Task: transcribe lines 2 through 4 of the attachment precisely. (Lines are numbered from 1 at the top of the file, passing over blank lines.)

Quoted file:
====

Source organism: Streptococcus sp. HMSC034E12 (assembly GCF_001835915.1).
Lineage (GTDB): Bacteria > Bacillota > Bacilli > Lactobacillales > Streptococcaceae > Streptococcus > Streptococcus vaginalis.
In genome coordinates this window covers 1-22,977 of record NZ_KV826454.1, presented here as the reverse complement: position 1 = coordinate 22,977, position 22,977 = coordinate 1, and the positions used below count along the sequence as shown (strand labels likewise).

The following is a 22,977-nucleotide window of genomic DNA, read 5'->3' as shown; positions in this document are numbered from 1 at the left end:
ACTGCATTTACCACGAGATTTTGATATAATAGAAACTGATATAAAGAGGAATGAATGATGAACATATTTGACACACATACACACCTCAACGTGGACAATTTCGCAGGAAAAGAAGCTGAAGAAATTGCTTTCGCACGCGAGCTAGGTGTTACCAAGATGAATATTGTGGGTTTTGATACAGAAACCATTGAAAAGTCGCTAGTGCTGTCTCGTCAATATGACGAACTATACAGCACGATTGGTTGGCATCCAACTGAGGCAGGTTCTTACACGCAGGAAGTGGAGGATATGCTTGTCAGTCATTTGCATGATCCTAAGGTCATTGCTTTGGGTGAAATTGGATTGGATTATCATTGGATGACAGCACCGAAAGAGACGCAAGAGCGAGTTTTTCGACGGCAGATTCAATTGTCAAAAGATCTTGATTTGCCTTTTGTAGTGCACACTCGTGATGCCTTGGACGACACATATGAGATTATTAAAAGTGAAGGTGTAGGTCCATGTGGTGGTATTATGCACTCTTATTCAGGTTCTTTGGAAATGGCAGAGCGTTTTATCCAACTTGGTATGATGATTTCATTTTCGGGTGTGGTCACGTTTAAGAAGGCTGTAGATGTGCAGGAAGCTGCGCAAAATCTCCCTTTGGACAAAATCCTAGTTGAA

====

Lineage (GTDB): Bacteria > Bacillota > Bacilli > Lactobacillales > Streptococcaceae > Streptococcus > Streptococcus vaginalis.
In genome coordinates this window covers 1-22,977 of record NZ_KV826454.1, presented here as the reverse complement: position 1 = coordinate 22,977, position 22,977 = coordinate 1, and the positions used below count along the sequence as shown (strand labels likewise).

The following is a 22,977-nucleotide window of genomic DNA, read 5'->3' as shown; positions in this document are numbered from 1 at the left end: